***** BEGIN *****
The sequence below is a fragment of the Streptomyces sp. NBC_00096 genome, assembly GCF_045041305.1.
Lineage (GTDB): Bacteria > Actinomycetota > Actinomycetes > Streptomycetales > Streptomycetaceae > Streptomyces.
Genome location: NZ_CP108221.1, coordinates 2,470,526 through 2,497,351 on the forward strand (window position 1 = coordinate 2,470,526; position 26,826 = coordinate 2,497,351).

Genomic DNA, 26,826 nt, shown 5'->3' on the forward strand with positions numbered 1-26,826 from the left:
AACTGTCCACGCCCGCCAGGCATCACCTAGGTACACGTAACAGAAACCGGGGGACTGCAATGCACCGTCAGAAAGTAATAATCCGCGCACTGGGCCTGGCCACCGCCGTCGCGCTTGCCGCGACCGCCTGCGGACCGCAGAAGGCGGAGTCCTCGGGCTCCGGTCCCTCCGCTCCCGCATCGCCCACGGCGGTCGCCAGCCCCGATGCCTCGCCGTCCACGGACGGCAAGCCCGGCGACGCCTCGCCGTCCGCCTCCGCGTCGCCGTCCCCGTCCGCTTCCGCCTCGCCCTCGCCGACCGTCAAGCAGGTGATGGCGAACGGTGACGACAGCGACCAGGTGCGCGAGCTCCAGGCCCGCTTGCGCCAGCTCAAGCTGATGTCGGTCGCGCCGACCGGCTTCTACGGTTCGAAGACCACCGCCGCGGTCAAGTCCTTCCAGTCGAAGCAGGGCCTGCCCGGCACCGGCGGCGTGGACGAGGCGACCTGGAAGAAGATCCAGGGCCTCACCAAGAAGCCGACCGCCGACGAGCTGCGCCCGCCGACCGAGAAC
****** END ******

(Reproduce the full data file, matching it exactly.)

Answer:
The sequence below is a fragment of the Streptomyces sp. NBC_00096 genome, assembly GCF_045041305.1.
Lineage (GTDB): Bacteria > Actinomycetota > Actinomycetes > Streptomycetales > Streptomycetaceae > Streptomyces.
Genome location: NZ_CP108221.1, coordinates 2,470,526 through 2,497,351 on the forward strand (window position 1 = coordinate 2,470,526; position 26,826 = coordinate 2,497,351).

Genomic DNA, 26,826 nt, shown 5'->3' on the forward strand with positions numbered 1-26,826 from the left:
AACTGTCCACGCCCGCCAGGCATCACCTAGGTACACGTAACAGAAACCGGGGGACTGCAATGCACCGTCAGAAAGTAATAATCCGCGCACTGGGCCTGGCCACCGCCGTCGCGCTTGCCGCGACCGCCTGCGGACCGCAGAAGGCGGAGTCCTCGGGCTCCGGTCCCTCCGCTCCCGCATCGCCCACGGCGGTCGCCAGCCCCGATGCCTCGCCGTCCACGGACGGCAAGCCCGGCGACGCCTCGCCGTCCGCCTCCGCGTCGCCGTCCCCGTCCGCTTCCGCCTCGCCCTCGCCGACCGTCAAGCAGGTGATGGCGAACGGTGACGACAGCGACCAGGTGCGCGAGCTCCAGGCCCGCTTGCGCCAGCTCAAGCTGATGTCGGTCGCGCCGACCGGCTTCTACGGTTCGAAGACCACCGCCGCGGTCAAGTCCTTCCAGTCGAAGCAGGGCCTGCCCGGCACCGGCGGCGTGGACGAGGCGACCTGGAAGAAGATCCAGGGCCTCACCAAGAAGCCGACCGCCGACGAGCTGCGCCCGCCGACCGAGAAC